Safe return to work will involve more than being ‘Covid-19 Secure’, suggests IOSH

Companies must address all return-to-work health risks as business gradually open up following the lockdown, not just those directly related to Covid-19, the Institution of Safety and Health (IOSH) has insisted.

It said the “new normal” will likely result in changes in workplace values, attitudes, behaviours and culture, all of which could result in health and wellbeing concerns for workers.

It urged firms to consider accessibility requirements when revamping their workplaces to adhere to social distancing and Covid-19 Secure guidance. For example, lift occupancy is likely to be reduced or restricted, but wheelchair users and those with disabilities will still need to be able to access the workplace safely.

“Health and safety must come first. For organisations, it’s about a systematic plan-do-check-act approach and forward-thinking employers have already been planning for safely restarting work, once allowed to cautiously do so,” said IOSH head of policy and regulatory engagement, Richard Jones.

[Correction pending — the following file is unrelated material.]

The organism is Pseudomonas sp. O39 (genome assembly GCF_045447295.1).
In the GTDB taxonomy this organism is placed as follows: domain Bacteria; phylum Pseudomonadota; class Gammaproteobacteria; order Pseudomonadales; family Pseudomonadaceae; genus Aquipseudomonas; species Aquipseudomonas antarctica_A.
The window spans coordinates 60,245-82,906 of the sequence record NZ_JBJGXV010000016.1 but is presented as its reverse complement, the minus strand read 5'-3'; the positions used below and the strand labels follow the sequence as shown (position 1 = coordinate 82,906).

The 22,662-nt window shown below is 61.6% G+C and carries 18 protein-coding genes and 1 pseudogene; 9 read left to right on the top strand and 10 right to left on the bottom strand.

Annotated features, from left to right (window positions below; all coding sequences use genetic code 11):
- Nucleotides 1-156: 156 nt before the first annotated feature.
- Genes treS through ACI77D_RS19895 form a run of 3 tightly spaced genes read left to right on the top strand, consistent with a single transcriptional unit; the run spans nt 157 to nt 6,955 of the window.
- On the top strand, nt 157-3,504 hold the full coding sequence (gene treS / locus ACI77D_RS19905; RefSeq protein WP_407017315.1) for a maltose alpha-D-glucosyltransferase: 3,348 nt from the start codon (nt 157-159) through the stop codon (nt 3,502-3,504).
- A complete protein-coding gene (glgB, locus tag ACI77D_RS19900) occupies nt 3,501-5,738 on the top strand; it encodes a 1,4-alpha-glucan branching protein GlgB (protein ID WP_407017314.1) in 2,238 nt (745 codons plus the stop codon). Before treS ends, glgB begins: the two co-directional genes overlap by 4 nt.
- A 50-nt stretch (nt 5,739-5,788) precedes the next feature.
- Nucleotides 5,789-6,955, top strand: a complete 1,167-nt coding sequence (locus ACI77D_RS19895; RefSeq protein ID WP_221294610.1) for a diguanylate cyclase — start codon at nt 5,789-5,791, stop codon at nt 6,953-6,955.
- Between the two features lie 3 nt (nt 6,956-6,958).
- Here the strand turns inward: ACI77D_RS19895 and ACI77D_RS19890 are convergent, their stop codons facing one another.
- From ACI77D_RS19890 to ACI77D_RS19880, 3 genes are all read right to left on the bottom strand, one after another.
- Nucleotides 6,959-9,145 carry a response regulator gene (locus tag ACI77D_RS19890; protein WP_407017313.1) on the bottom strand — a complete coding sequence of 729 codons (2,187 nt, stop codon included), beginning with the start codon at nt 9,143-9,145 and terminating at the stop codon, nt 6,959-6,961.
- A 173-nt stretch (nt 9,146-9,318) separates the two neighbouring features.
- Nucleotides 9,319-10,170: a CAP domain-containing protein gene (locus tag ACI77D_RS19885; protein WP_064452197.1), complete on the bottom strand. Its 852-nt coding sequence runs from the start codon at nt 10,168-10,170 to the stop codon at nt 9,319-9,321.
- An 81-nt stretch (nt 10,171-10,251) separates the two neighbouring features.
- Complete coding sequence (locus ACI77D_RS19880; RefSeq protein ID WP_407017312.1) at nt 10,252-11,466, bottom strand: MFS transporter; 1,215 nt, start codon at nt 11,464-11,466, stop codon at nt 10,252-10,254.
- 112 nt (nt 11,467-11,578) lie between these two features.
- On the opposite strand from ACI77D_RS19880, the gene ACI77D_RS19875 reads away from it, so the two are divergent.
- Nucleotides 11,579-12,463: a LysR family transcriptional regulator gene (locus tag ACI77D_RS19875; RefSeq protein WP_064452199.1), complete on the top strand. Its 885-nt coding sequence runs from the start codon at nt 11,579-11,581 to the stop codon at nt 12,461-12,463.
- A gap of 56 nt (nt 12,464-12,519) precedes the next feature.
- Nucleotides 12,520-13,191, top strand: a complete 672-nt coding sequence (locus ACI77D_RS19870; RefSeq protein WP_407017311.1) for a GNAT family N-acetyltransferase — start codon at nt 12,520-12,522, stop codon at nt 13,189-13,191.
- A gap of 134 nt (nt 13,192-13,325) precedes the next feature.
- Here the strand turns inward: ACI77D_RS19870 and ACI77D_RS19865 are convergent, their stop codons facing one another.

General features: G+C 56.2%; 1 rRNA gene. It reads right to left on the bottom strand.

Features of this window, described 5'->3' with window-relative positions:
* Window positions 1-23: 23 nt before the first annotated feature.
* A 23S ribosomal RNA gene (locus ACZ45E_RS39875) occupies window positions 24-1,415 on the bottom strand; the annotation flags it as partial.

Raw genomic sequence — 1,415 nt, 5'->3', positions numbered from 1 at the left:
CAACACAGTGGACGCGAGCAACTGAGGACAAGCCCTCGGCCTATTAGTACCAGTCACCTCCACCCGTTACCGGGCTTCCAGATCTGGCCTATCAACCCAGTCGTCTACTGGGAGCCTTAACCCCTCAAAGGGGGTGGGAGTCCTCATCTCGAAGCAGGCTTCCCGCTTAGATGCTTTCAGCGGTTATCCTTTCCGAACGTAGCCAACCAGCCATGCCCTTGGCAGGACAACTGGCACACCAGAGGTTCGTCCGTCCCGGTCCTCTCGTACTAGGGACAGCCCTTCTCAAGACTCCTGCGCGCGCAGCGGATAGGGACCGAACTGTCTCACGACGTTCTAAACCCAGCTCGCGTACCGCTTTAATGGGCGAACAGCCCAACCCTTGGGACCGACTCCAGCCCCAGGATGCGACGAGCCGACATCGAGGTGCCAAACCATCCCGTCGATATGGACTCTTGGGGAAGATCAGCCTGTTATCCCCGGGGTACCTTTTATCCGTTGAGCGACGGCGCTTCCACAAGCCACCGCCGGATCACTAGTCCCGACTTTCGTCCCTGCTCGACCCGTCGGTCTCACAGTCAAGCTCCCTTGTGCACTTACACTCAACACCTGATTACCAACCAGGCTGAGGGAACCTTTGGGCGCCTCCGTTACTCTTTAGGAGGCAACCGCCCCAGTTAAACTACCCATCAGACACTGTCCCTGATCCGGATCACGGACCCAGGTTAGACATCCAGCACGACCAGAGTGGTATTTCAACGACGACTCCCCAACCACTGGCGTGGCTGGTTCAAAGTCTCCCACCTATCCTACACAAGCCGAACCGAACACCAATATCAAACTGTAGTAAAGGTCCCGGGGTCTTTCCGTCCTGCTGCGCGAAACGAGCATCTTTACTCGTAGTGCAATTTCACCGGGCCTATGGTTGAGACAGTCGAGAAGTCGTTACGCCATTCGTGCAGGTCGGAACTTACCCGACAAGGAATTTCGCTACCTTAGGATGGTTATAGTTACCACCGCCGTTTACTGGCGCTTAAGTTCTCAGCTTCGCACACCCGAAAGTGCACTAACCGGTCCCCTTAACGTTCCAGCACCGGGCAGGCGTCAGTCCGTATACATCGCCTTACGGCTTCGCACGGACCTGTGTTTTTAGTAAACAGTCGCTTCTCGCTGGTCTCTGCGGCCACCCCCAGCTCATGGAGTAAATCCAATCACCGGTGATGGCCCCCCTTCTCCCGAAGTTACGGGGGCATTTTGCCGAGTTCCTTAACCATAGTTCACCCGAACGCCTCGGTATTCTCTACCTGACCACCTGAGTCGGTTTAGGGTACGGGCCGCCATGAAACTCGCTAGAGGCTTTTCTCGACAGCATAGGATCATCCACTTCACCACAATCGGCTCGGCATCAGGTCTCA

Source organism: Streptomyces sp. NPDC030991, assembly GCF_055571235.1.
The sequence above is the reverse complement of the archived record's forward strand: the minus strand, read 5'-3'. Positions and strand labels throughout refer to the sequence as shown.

“Employers need a planned, risk-controlled approach, based on strong leadership, worker involvement and sound health and safety advice”. Cross-functional teams should assess the risks for Covid-19 security and general health and safety and ensure action before workers return.

“This includes full consideration around how any changes implemented could impact on the mental health and wellbeing of staff.”

IOSH reiterated that opening workplaces “cannot happen overnight”, as a raft of policies, procedures and working conditions needed to be adjusted.

It said most workplaces would need to introduce one-way systems; markings on the floor; cubicles and partitions; the use of masks and gloves; more handwashing stations and increased cleaning of equipment and regular deep cleans.

“Until we are certain that the infection rate has dropped, most likely due to a vaccine, it’s really unlikely that we can return to the way things were pre-Covid 19,” said Protecting founder Mark Hall.

Via Ashleigh Webber on 22 May 2020,